Climate, Weather, and Trees
Part C: Suitable Climate for a Maple Forest
Image source: Capital Cities USA
Climate can be defined as the state of the atmosphere (the weather) at some locality, averaged over a period of time (usually 30 years). This definition also includes the extremes in weather (i.e., very hot or very cold temperatures) observed for that area for the entire period of record keeping.
Vermont is one of the states located in the northeast region of the United States known as New England. It is bordered by New York and a significant body of water, Lake Champlain, on the west and New Hampshire to the east. It is bordered on the north by Canada and to the south by Massachusetts. It is a mountainous state with lush vegetation, many notably beautiful farms, and dense forests. It is also near the North Atlantic Ocean. These physical factors determine the weather and climate of Vermont.
To get a closer look at typical Vermont scenery and weather, watch this short montage of the seasons in Vermont. Click the arrow on the first slide to start the slide show.
Create a graph of climate
After watching the montage, begin to the investigate the question: what type of weather patterns are suitable for the production of maple syrup? Start the process by graphing the 30-year average temperature and precipitation patterns for Vermont. Use the data supplied below to build a climograph, or graph of climate. You can use the template provided below, or create your own graph.
- Download the data and an empty template for graphing here: Template for Graphing Climate Data (PowerPoint 4.8MB Apr12 12). To download the PDF file, right-click on the link and choose "Save File As" or "Save Link As..." or other similar command. Print the file for the graphing exercise.
- Acquire two different colored pencils, such as yellow and red.
- Use the left vertical axis for temperature, and the right vertical axis for precipitation. The months of the year are labeled for you on the horizontal axis.
- Use the yellow colored pencil to graph the temperature using a line-type graph.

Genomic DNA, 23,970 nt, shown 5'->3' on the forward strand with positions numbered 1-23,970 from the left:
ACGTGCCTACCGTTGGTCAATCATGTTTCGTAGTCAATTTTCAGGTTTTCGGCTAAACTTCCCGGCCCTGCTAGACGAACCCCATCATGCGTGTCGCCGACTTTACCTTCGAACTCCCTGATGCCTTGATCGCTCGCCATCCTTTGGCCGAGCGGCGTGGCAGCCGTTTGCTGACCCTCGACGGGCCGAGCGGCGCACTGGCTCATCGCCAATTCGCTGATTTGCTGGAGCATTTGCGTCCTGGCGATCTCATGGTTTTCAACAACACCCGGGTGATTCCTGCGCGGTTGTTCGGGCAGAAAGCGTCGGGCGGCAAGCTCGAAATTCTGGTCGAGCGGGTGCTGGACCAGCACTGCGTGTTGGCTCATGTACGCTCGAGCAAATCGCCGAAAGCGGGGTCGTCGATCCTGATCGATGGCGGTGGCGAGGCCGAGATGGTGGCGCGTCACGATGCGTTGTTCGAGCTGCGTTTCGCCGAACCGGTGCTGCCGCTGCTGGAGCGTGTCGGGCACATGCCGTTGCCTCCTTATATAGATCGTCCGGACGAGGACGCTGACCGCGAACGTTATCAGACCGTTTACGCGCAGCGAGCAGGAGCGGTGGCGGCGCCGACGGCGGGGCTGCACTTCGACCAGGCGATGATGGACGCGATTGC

- Use a red colored pencil to graph the rainfall data with a bar-type graph.
- When you have completed your graph, compare it to a completed graph of Vermont climate pictured below.
- In general, what would you say about the typical weather in Vermont in winter, based on this climograph?
- Use the graph or table to answer: What is the range of average temperatures over a year?
How does weather compare to climate?
However, as you know, long-term averages and ranges, only tell you general information about the weather story, so in the next section you will investigate daily temperature data from a single year (2012) and compare climate normals normal: in climate terminology "normal" is based on a 30-year average of a condition, such as temperature, rainfall, or local wind patterns. with daily observed weather.
Learn more about how climate and weather compare by viewing the following interactive. On each slide, read the introductory text and then click the draw graph button to see more details about the graph. Move from slide to slide, by clicking the forward or back arrows. When you have finished viewing the slide show, answer the Checking In questions below.
*This video replaces a Flash interactive.
How does the weather vary on a single day in February?
In previous sections of this lab, you looked at long-term average weather patterns. In this section, you will get a sense of weather variability on a single day by looking at the weather for a single day over a time period of many years.
- To learn more about the daily weather Vermont, visit the Burlington, VT Weather History page. The page will show the weather for February 11, 2012. Click the weekly option to see the averages along with the max and min.
- Review the data on this page. Find the min, max, and mean (average) temperatures. Record them on a sheet of paper or in your science notebook. How do you think this year's temperatures compared to previous years?
Checking InBased on the climograph that you completed earlier in the lab, was the mean temperature on February 11, 2012 above, on, or below the average for the month?
- Download a data table containing 30+ years of temperature data for Burlington, VT. This data was downloaded from the Weather Underground website. The data is linked below in two forms; choose whichever best suits your needs. To download the file, right-click (PC) or control-click (mac) and choose "Save Link As..." or a similar command.
- Calculate the average of the mean, maximum, and minimum temperature data.
- Use a red colored pencil to highlight the days that were above the mean temperature. Use a blue colored pencil to highlight the days that were below the mean, or average.
- Review your results and answer the Stop and Think questions, below.
Stop and Think
8. How much does the temperature data for one day in February change over the 30-year period? (i.e., What is the range of the data?)
9. Two students were discussing weather and climate and shopping for back-to-school clothing. One stated that knowing the climate of a region helped her decide what clothing to buy, but that the weather forecast helped her to decide what to wear each day. Explain what she meant by this statement.
How we know what we know about Earth's air temperature
Scientists and other observers measure Earth's atmospheric temperature using a variety of instruments and methods; view this slide show to learn more about how air temperature is measured.